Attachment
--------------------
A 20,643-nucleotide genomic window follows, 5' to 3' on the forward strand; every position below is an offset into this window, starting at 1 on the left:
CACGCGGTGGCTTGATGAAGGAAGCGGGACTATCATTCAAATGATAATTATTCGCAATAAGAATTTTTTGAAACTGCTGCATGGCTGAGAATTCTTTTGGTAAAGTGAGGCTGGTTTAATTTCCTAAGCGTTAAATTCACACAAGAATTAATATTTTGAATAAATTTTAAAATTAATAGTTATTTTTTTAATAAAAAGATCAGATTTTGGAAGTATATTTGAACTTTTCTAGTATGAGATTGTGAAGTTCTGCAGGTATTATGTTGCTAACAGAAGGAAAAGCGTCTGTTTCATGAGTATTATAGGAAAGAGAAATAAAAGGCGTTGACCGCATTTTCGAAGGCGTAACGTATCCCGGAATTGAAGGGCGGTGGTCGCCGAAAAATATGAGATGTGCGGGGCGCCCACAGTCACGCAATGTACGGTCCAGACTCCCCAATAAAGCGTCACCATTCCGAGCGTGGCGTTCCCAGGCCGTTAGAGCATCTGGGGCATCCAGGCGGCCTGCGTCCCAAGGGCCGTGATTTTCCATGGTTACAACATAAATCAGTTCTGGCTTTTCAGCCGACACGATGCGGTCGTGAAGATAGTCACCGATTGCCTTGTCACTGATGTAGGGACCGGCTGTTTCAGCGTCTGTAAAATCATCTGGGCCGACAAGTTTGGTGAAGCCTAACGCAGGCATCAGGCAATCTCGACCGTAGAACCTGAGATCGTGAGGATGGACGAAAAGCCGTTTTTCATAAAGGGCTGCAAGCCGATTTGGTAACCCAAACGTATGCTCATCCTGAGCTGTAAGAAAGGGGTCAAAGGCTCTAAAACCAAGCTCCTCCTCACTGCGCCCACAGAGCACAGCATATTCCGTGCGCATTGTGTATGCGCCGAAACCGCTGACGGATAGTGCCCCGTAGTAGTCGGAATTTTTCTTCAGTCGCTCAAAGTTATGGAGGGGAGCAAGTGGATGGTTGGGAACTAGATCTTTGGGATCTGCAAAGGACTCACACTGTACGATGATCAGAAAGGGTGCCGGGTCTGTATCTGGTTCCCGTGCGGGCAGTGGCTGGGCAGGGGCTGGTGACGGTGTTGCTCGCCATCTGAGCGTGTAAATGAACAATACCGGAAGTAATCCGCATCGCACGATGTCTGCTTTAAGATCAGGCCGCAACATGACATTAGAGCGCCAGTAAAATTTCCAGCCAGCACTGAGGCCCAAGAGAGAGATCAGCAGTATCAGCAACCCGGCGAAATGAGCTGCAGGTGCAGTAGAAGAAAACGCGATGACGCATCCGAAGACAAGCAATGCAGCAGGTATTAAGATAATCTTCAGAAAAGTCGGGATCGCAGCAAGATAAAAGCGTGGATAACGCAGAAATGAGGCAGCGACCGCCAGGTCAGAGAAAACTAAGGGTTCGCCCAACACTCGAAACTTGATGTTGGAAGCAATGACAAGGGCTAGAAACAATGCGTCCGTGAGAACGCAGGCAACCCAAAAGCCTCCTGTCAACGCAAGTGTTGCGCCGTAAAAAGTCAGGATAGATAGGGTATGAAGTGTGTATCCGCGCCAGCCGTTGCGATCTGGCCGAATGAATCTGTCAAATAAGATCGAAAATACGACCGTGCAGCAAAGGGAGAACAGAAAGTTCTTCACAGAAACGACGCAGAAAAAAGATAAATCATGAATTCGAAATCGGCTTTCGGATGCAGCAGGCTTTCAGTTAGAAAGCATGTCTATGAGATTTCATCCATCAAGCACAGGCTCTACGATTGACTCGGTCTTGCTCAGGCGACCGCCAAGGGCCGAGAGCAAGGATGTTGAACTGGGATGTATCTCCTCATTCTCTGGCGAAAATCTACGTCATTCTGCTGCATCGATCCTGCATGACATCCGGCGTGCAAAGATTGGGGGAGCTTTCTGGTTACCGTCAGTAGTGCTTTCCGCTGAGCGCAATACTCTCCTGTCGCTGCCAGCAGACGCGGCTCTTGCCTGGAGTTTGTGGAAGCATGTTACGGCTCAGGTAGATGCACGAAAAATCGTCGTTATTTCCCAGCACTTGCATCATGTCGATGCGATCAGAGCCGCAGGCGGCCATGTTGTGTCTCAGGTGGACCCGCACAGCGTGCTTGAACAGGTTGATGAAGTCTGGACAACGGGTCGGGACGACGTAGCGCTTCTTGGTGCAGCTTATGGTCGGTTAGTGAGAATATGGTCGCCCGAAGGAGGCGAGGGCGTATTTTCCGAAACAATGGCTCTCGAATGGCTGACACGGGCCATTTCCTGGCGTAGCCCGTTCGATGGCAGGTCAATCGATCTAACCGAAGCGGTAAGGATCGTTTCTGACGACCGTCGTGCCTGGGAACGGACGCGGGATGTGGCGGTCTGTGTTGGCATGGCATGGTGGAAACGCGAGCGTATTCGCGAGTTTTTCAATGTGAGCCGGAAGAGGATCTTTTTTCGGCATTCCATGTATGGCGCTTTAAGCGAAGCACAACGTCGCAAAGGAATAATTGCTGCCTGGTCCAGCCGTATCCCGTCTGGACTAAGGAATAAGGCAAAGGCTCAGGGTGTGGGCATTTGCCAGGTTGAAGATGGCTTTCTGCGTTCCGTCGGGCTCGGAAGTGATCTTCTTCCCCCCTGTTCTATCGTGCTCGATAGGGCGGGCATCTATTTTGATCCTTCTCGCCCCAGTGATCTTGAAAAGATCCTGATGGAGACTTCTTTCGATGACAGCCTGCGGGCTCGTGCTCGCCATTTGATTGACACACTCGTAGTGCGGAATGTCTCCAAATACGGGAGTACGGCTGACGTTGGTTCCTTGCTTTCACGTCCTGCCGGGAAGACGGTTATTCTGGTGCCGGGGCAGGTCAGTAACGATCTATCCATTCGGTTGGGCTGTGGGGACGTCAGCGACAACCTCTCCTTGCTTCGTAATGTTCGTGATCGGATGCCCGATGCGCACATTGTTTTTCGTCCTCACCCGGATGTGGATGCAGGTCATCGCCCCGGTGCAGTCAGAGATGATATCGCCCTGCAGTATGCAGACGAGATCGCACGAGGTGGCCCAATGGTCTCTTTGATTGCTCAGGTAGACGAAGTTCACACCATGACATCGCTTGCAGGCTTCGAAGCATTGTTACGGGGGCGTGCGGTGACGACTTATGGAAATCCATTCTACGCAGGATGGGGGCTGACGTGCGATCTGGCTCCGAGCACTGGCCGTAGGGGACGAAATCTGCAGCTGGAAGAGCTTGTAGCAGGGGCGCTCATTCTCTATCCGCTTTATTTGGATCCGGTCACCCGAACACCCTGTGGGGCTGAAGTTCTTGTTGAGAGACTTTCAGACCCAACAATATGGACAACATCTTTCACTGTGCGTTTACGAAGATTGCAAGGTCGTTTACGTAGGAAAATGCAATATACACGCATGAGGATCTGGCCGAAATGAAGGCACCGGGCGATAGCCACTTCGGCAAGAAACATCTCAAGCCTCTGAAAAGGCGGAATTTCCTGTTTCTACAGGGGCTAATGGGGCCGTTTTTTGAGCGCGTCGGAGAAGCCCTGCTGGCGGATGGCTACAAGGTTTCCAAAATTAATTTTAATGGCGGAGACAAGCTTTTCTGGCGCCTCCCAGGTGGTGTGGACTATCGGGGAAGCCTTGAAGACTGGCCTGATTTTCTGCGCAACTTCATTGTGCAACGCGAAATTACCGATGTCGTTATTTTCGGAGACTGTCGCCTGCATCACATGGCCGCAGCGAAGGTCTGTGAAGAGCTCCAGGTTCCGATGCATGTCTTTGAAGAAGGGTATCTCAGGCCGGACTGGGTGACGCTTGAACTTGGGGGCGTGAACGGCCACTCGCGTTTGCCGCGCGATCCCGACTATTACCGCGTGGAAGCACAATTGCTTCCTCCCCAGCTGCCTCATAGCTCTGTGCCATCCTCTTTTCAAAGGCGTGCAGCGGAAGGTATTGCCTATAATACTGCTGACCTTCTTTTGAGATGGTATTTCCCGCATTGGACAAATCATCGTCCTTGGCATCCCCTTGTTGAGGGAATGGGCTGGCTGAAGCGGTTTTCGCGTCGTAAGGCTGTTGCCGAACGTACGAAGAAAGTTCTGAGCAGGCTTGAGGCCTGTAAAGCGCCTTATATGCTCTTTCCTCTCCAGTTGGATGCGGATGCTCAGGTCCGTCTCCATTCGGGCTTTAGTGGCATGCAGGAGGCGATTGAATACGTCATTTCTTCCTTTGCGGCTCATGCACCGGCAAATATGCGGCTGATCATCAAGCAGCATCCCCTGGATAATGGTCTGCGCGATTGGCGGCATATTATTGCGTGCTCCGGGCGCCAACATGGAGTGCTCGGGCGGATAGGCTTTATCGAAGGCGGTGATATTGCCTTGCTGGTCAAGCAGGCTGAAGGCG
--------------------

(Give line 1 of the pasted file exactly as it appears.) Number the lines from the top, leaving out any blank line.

A 20,643-nucleotide genomic window follows, 5' to 3' on the forward strand; every position below is an offset into this window, starting at 1 on the left: